The inspiration behind Raleigh Denim Workshop came — originally, at least — not from contemporary fashion, not from styles found at vintage stores, not even from the designer’s own closet. It was wine-making, actually, that laid the foundation for Sarah Yarborough and Victor Lytvinenko’s now-beloved clothing company. The pair launched the denim brand in 2007 in their home state of North Carolina, the birthplace of modern denim and the region where Levi’s and Wrangler produced a lot of their products up until the 1980s when they moved most production out of the USA. “I was making wine up in the mountains in North Carolina, but it wasn’t working out. What I found up there instead were all the old denim mills, including the oldest mill in the country,” Lytvinenko says. “I just thought I could take the philosophy of winemaking — the idea of terroir, craftsmanship, something that represents the land — and apply it to jeans.”
I wanted to put a thing on that knew my body, that made me feel more badass, and gave me a little confidence to move.
Raleigh Denim Workshop was built around the simple but profound belief that you could create ideal jeans in an ideal way, producing everything they make right in North America, responsibly and with a sense of wisdom informed by North Carolina’s textile heritage. “A lot of the machines I use to make the jeans I bought from the last Levi’s factory in America,” Lytvinenko says, referring to a mill in Bakersfield called Taylor Toggs. Their jeans were an immediate hit, quickly scoring a spot on the racks at the now-defunct but once-essential luxury department store Barney’s, which catapulted them into the broader fashion consciousness. At that time, there just weren’t that many companies producing high quality, carefully considered, well fit denim jeans that you could wear both to the office and to a night out, and what was available in more mainstream stores was often cheap-feeling and shoddily made. “Denim had just become a commodity and it wasn’t meaningful. I wanted to create heirlooms,” he says. “I wanted to put a thing on that knew my body, that made me feel more badass, and gave me a little confidence to move.”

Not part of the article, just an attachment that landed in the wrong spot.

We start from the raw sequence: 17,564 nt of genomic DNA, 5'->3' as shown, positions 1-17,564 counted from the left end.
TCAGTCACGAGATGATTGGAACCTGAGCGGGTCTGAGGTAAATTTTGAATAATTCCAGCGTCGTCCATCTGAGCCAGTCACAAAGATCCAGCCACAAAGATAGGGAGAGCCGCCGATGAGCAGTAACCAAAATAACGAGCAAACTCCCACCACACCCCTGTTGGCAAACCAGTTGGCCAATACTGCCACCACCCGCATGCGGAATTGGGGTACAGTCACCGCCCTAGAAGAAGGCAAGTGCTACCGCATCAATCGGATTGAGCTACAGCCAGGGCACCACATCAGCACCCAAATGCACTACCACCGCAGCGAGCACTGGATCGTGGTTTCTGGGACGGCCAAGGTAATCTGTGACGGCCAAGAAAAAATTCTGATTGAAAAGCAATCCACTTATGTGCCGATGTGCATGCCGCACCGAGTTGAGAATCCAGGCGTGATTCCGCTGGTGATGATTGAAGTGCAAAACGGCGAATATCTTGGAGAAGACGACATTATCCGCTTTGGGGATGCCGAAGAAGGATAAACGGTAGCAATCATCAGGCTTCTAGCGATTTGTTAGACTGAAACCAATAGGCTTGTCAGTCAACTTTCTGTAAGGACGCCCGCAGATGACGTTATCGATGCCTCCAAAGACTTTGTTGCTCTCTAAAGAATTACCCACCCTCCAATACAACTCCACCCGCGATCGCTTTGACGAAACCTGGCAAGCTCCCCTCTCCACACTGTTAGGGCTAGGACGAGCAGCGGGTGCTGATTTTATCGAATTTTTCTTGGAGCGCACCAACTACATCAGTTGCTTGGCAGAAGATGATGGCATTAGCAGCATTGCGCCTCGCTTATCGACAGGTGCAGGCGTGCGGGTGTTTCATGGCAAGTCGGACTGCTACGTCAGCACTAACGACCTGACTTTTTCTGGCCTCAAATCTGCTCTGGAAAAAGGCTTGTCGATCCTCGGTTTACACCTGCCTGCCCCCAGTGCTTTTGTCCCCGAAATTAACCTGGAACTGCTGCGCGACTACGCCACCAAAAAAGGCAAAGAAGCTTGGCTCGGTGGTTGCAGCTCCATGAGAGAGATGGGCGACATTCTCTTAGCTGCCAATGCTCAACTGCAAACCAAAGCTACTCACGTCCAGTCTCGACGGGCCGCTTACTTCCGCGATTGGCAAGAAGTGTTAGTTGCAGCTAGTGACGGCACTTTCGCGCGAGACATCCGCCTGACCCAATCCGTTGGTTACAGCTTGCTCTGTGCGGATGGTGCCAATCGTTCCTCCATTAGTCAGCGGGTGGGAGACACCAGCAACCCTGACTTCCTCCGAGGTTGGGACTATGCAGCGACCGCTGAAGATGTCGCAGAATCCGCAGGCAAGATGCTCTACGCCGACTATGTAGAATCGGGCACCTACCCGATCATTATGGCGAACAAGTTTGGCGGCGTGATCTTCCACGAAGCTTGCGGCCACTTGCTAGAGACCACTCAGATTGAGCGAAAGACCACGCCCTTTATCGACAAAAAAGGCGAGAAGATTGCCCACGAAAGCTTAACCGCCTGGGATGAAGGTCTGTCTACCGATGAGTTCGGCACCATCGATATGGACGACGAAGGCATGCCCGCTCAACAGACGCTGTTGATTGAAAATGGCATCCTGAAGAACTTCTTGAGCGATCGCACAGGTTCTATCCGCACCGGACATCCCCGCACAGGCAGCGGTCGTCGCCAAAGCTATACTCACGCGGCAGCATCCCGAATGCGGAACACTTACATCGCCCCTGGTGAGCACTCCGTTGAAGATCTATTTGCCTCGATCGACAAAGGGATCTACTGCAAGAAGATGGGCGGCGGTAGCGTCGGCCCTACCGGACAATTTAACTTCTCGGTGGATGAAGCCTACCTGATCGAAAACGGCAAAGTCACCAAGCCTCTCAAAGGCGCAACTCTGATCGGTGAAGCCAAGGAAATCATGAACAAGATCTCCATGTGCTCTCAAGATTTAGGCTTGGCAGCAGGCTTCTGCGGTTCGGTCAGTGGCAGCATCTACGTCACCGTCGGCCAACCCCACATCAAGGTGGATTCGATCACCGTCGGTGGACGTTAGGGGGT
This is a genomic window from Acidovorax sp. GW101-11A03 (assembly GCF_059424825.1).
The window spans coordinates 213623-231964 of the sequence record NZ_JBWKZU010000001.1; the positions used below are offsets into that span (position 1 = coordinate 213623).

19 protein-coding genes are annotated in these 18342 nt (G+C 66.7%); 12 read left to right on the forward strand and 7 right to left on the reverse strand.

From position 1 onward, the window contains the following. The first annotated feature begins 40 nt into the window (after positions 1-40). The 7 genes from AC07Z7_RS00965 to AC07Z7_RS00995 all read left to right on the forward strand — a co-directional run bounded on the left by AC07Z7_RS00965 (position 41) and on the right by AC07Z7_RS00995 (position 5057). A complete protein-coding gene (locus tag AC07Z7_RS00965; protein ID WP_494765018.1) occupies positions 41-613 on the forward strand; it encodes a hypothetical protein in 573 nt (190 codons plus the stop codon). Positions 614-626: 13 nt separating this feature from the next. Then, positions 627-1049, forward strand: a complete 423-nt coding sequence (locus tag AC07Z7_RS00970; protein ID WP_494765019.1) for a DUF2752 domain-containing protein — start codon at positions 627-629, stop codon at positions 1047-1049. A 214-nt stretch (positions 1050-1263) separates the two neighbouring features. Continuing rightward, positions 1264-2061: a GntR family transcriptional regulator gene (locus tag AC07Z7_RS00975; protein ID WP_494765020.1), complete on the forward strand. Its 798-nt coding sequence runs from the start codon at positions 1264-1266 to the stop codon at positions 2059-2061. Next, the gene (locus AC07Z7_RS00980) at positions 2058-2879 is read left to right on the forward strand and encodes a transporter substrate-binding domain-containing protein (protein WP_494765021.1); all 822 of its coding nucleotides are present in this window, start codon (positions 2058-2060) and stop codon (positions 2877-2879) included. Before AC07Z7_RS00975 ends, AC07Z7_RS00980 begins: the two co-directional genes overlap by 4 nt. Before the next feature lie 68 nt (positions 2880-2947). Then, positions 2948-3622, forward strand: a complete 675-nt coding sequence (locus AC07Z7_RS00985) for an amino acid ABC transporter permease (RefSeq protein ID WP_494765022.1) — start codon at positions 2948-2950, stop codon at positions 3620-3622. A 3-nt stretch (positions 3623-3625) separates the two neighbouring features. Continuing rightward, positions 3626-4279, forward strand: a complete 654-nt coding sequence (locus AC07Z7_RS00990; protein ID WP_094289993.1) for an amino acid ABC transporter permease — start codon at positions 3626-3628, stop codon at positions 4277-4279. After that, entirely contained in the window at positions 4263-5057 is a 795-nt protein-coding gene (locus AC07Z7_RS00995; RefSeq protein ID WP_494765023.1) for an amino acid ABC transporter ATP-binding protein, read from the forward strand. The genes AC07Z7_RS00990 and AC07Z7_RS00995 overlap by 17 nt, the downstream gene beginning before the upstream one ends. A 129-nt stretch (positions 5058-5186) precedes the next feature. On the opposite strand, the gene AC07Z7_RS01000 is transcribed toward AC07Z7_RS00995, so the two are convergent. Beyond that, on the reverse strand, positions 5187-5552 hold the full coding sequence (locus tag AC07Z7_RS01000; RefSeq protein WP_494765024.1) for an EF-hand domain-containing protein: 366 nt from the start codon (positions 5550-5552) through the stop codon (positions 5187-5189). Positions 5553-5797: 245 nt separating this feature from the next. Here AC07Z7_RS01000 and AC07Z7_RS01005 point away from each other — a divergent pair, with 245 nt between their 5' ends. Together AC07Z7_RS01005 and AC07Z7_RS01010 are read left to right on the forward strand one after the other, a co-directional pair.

Now, Raleigh is bringing this know-how (and nearly 20 years of experience) to a new and possibly bigger audience. Though their prices have always hovered somewhere between $200 and $500, Lytvinenko has been obsessed for years with the idea of making a $100 pair of denim jeans that’s created entirely in America and with as much thoughtfulness as a fancier pair. This year, he’s made it happen — calling it the R100 — and they are exactly what one would hope they’d be: slim in the right places, loose and easy in others, sturdy but soft all the same. “I’ve always had this knot in my heart that what I was doing was not accessible. My friends even sometimes can’t afford our jeans, so I’ve always dreamed about making honest, pure, accessible, and 100% American-made jeans. Something that I would wear, that my dad would wear, and that my grandpa would wear,” he says. “I’ve spent 15 years rebuilding machines. I’ve designed thousands of pairs of jeans. Worked with cotton farmers and spinning mills. Refined the color of indigo. And now I feel like I have the right product — you can wear it to a rodeo, you can wear it to the Lil Wayne concert. A true American jean.”
Lytvinenko is also flexing his creative muscles by turning their brick-and-mortar store in North Carolina into something of an atelier: he is now offering the chance for customers to collaborate on making clothes from the ground up, not just with pants but with outerwear and shirting as well. He takes meetings, shows fabrics (“beautiful treasure fabrics,” he calls them) and fits, and asks questions about what someone is looking for in an item, sketching ideas right there with them to get the creative juices flowing. “I like to interview a person, learn who they are, what they like, what they don’t. We put on a lot of things. What shapes do you like? What style, what color?” he says. “I don’t want to work it to death. This is not, ‘Let’s nitpick over every single thing.’ This is, ‘I want to learn who you are, what the need is, what you like, and then make you something.’”
When it comes to denim specifically, having something tailor made for you gets at the heart of what has made owning the perfect pair of jeans — increasingly difficult in our mass produced world — so wonderful from the beginning: the exact right pants are those you want to wear again and again and again and again. “People want to be able to say, ‘Hey, I’m self-conscious about my thighs. Can we work and make sure that that looks great?’” Lytvinenko says of what customers ask him for. “The whole point of jeans is that you feel awesome in them. And if you go and try on all the jeans in the world and you don’t feel awesome in them, that’s a rotten feeling.” This is the kind of practical, pure ethos at the core of the Raleigh name. “I have no formal design training. I’ve always been making things. When I want to learn how to make something perfect,” he says. “I just start doing it.”
Raleigh Denim Workshop's R100 features 12 oz denim and is made out of 98% Cotton & 2% Lyrca, right here in the USA.